The gas-cooled fast reactor (GFR) was chosen as one of the Generation IV nuclear reactor systems to be developed based on its excellent potential for sustainability through reduction of the volume and radiotoxicity of both its own fuel and other spent nuclear fuel, and for extending/utilizing uranium resources orders of magnitude beyond what the current open fuel cycle can realize. In addition, energy conversion at high thermal efficiency is possible with the current designs being considered, thus increasing the economic benefit of the GFR. However, research and development challenges include the ability to use passive decay heat removal systems during accident conditions, survivability of fuels and in-core materials under extreme temperatures and radiation, and economical and efficient fuel cycle processes. This report addresses/discusses the decay heat removal options available to the GFR, and the current solutions. While it is possible to design a GFR with complete passive safety (i.e., reliance solely on conductive and radiative heat transfer for decay heat removal), it has been shown that the low power density results in unacceptable fuel cycle costs for the GFR. However, increasing power density results in higher decay heat rates, and the attendant temperature increase in the fuel and core. Use of active movers, or blowers/fans, is possible during accident conditions, which only requires 3% of nominal flow to remove the decay heat. Unfortunately, this requires reliance on active systems. In order to incorporate passive systems, innovative designs have been studied, and a mix of passive and active systems appears to meet the requirements for decay heat removal during accident conditions.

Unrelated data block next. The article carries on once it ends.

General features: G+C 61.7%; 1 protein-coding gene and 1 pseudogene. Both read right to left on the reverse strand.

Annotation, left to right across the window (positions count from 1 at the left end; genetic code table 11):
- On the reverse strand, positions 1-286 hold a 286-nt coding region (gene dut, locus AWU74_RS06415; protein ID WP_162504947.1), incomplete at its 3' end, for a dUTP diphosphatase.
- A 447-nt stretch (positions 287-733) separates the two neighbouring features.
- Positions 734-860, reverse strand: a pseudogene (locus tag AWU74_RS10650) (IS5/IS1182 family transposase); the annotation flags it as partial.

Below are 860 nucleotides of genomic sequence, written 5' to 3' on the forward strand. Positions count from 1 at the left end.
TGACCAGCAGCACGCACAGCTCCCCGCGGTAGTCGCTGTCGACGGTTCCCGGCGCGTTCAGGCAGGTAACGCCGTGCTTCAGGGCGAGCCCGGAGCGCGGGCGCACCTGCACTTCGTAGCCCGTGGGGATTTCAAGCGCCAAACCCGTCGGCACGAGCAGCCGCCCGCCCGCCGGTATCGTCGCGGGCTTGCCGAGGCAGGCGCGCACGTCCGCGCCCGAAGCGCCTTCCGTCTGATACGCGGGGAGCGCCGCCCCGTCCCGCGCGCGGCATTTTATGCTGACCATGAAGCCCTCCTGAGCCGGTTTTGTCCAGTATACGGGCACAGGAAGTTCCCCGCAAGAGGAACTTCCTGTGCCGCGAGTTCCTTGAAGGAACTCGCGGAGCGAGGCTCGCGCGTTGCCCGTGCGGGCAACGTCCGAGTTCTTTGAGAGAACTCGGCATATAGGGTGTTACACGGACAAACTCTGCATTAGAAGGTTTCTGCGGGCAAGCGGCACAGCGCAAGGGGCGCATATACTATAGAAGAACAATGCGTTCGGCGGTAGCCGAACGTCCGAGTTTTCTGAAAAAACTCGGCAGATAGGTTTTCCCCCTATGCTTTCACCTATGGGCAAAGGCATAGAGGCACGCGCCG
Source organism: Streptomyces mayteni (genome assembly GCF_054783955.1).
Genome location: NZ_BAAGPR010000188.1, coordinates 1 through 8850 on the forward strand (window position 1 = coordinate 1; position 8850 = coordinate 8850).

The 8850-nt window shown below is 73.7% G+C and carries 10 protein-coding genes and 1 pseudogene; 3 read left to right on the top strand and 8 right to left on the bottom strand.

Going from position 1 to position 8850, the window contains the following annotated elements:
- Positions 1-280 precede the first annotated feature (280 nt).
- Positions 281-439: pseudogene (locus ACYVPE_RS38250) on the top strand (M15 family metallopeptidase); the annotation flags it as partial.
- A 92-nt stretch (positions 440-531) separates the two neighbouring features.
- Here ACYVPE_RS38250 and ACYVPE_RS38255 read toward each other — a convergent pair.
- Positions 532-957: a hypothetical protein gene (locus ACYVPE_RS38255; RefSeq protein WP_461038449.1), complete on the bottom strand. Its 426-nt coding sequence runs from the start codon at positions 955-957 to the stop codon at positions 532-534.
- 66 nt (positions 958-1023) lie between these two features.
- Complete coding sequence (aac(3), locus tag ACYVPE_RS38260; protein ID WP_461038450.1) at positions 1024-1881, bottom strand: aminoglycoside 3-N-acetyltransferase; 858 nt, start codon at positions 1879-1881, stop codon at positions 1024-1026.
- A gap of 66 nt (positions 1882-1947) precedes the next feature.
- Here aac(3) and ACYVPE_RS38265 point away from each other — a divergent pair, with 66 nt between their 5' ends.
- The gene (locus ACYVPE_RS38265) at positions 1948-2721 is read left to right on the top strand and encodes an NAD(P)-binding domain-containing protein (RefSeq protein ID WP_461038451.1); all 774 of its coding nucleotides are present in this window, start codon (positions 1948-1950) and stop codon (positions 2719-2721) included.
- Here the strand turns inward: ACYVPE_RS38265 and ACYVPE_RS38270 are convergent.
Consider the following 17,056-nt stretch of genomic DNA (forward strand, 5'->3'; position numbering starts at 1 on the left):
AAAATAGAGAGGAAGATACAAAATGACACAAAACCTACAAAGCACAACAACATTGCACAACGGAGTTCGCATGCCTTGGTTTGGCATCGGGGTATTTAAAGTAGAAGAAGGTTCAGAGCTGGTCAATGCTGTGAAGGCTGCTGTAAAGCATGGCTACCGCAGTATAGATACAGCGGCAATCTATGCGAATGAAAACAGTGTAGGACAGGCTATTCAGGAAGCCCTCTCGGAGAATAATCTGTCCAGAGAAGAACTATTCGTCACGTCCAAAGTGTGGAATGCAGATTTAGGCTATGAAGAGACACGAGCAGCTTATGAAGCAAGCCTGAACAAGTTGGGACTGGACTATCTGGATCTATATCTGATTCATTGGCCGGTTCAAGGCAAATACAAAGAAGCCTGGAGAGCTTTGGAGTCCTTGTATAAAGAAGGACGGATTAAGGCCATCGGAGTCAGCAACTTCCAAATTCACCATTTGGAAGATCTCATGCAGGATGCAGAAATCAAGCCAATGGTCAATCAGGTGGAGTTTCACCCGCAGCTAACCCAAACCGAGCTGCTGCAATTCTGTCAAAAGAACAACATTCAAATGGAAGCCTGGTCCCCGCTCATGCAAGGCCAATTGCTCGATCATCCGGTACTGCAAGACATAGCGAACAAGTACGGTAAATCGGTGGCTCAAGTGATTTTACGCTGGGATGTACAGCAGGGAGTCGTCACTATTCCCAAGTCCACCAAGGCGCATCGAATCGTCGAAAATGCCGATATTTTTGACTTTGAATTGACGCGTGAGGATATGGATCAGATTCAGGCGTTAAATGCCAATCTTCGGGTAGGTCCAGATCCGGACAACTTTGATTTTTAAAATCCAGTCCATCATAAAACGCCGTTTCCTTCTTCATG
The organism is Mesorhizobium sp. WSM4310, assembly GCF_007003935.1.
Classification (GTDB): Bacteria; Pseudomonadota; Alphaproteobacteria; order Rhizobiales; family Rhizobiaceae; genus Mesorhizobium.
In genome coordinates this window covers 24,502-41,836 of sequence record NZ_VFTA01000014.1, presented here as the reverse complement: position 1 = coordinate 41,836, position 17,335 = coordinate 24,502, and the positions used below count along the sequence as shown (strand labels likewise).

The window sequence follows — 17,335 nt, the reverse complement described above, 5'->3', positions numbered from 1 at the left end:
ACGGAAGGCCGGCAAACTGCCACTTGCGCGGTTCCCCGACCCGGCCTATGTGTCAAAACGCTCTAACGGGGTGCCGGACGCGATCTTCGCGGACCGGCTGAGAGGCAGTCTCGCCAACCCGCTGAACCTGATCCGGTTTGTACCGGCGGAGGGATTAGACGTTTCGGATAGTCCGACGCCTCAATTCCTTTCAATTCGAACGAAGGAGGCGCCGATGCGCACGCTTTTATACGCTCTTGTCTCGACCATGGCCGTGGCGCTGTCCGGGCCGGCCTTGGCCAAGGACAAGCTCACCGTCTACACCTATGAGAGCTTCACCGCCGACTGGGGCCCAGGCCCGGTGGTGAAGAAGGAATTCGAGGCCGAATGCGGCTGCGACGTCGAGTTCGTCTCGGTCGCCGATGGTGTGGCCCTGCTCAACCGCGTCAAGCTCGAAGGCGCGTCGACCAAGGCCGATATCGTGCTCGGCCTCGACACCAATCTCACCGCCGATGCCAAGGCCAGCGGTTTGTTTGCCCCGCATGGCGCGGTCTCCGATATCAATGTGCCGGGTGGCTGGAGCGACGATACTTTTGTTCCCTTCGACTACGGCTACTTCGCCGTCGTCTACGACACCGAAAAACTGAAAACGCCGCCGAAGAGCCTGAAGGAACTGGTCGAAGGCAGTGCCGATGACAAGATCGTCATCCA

18. Investigations of Alternative Steam Generator Location and Flatter Core Geometry for Lead-Cooled Fast Reactors

    SciTech Connect

    Carlsson, Johan; Tucek, Kamil; Wider, Hartmut

    2006-07-01